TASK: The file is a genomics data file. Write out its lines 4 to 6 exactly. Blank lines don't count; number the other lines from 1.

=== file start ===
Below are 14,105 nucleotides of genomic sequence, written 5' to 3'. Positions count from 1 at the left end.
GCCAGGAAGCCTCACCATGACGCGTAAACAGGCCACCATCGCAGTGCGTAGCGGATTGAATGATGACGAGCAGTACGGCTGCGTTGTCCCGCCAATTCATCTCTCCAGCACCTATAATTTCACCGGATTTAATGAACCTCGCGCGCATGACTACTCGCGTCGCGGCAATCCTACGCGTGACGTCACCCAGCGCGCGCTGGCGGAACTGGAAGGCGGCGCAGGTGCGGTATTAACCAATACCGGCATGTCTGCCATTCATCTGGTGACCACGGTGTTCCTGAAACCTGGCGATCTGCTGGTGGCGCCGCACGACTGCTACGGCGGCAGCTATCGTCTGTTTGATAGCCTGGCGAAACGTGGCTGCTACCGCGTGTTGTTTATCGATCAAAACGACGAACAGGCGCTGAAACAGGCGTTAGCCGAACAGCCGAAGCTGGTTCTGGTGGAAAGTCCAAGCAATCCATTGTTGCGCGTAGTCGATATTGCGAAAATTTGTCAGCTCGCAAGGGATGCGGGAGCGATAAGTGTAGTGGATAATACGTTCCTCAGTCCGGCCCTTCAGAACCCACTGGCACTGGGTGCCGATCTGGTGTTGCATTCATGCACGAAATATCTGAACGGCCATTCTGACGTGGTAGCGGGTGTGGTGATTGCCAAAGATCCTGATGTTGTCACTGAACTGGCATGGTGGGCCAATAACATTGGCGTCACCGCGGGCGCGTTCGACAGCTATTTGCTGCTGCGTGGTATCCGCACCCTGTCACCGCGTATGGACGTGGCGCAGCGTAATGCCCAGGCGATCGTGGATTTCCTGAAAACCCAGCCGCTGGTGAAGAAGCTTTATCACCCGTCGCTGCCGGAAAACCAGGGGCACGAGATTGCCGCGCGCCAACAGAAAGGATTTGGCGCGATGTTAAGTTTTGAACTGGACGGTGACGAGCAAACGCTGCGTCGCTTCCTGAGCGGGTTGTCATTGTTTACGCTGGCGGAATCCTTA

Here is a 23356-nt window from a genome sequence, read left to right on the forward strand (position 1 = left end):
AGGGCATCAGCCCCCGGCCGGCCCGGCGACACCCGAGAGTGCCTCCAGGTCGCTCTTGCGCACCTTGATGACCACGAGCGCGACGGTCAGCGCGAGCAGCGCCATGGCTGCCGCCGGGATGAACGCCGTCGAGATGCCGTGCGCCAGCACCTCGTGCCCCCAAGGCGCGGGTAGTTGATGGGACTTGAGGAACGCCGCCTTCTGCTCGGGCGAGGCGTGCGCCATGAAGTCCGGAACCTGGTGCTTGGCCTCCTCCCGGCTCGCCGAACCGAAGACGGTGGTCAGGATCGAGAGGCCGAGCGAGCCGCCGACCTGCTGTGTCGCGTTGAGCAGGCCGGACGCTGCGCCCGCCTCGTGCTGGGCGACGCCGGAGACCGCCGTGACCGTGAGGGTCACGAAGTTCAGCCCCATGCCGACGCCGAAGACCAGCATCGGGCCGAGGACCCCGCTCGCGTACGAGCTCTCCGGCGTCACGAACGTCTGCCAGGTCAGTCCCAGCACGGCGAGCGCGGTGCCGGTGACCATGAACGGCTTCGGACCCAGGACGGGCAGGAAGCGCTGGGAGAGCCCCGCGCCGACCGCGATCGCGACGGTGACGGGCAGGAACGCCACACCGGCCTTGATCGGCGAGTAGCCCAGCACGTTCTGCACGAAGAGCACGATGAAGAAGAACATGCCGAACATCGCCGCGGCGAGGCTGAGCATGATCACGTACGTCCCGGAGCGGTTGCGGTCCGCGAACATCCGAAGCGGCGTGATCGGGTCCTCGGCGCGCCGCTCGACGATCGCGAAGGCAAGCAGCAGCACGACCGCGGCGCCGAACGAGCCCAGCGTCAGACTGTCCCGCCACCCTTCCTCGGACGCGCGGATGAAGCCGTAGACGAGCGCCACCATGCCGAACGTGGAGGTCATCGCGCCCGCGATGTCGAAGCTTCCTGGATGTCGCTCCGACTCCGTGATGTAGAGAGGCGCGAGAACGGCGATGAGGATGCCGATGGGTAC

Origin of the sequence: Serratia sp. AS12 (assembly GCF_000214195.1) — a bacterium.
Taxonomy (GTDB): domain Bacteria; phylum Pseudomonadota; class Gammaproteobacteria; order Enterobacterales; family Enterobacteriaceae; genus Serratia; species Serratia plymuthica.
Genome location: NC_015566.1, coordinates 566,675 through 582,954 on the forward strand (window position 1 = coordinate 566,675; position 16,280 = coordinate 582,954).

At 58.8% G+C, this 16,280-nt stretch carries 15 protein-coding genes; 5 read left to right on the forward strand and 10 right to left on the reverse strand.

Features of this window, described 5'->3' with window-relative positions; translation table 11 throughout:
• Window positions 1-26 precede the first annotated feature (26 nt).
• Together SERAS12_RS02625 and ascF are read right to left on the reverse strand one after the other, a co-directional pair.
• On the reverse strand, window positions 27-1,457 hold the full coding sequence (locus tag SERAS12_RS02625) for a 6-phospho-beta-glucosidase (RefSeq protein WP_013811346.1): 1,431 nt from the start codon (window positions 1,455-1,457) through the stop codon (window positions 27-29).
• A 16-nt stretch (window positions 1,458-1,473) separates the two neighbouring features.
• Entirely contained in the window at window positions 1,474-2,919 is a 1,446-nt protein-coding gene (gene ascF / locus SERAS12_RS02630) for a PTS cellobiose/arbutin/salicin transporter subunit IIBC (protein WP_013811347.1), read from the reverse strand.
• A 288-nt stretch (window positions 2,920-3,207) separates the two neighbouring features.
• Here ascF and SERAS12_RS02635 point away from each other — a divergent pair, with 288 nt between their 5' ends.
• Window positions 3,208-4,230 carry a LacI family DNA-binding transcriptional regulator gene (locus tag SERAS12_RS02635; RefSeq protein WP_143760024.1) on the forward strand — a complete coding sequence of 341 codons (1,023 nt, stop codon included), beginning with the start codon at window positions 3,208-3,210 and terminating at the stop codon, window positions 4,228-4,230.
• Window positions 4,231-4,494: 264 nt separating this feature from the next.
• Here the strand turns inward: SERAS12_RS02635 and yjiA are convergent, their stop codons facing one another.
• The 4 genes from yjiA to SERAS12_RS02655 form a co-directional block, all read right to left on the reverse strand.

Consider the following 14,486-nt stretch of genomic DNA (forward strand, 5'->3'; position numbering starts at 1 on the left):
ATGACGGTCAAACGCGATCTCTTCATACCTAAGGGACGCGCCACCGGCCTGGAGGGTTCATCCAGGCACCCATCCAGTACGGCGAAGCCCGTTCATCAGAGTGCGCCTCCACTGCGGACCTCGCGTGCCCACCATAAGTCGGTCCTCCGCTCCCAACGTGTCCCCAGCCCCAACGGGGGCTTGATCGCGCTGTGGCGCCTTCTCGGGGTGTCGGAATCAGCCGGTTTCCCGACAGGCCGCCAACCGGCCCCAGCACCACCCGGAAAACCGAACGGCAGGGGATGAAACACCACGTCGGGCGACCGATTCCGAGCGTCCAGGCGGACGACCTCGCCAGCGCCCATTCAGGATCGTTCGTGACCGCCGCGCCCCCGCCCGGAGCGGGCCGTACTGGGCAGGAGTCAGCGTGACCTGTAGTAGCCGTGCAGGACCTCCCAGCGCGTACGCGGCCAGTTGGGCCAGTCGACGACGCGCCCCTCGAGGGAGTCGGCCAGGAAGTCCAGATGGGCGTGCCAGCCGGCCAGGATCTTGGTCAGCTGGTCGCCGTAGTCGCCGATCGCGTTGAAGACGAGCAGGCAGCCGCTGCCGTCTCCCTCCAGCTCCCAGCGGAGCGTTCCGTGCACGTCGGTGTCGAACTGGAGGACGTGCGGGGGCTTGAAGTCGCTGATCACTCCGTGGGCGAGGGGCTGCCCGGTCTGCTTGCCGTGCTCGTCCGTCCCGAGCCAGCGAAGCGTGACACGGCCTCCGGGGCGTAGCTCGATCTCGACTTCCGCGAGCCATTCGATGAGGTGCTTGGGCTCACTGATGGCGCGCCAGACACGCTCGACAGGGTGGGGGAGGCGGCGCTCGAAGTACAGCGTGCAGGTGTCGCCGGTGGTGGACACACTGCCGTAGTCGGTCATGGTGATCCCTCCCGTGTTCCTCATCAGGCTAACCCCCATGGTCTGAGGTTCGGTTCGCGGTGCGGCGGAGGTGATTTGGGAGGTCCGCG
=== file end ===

AGGGCATCAGCCCCCGGCCGGCCCGGCGACACCCGAGAGTGCCTCCAGGTCGCTCTTGCGCACCTTGATGACCACGAGCGCGACGGTCAGCGCGAGCAGCGCCATGGCTGCCGCCGGGATGAACGCCGTCGAGATGCCGTGCGCCAGCACCTCGTGCCCCCAAGGCGCGGGTAGTTGATGGGACTTGAGGAACGCCGCCTTCTGCTCGGGCGAGGCGTGCGCCATGAAGTCCGGAACCTGGTGCTTGGCCTCCTCCCGGCTCGCCGAACCGAAGACGGTGGTCAGGATCGAGAGGCCGAGCGAGCCGCCGACCTGCTGTGTCGCGTTGAGCAGGCCGGACGCTGCGCCCGCCTCGTGCTGGGCGACGCCGGAGACCGCCGTGACCGTGAGGGTCACGAAGTTCAGCCCCATGCCGACGCCGAAGACCAGCATCGGGCCGAGGACCCCGCTCGCGTACGAGCTCTCCGGCGTCACGAACGTCTGCCAGGTCAGTCCCAGCACGGCGAGCGCGGTGCCGGTGACCATGAACGGCTTCGGACCCAGGACGGGCAGGAAGCGCTGGGAGAGCCCCGCGCCGACCGCGATCGCGACGGTGACGGGCAGGAACGCCACACCGGCCTTGATCGGCGAGTAGCCCAGCACGTTCTGCACGAAGAGCACGATGAAGAAGAACATGCCGAACATCGCCGCGGCGAGGCTGAGCATGATCACGTACGTCCCGGAGCGGTTGCGGTCCGCGAACATCCGAAGCGGCGTGATCGGGTCCTCGGCGCGCCGCTCGACGATCGCGAAGGCAAGCAGCAGCACGACCGCGGCGCCGAACGAGCCCAGCGTCAGACTGTCCCGCCACCCTTCCTCGGACGCGCGGATGAAGCCGTAGACGAGCGCCACCATGCCGAACGTGGAGGTCATCGCGCCCGCGATGTCGAAGCTTCCTGGATGTCGCTCCGACTCCGTGATGTAGAGAGGCGCGAGAACGGCGATGAGGATGCCGATGGGTAC

Origin of the sequence: Serratia sp. AS12 (assembly GCF_000214195.1) — a bacterium.
Taxonomy (GTDB): domain Bacteria; phylum Pseudomonadota; class Gammaproteobacteria; order Enterobacterales; family Enterobacteriaceae; genus Serratia; species Serratia plymuthica.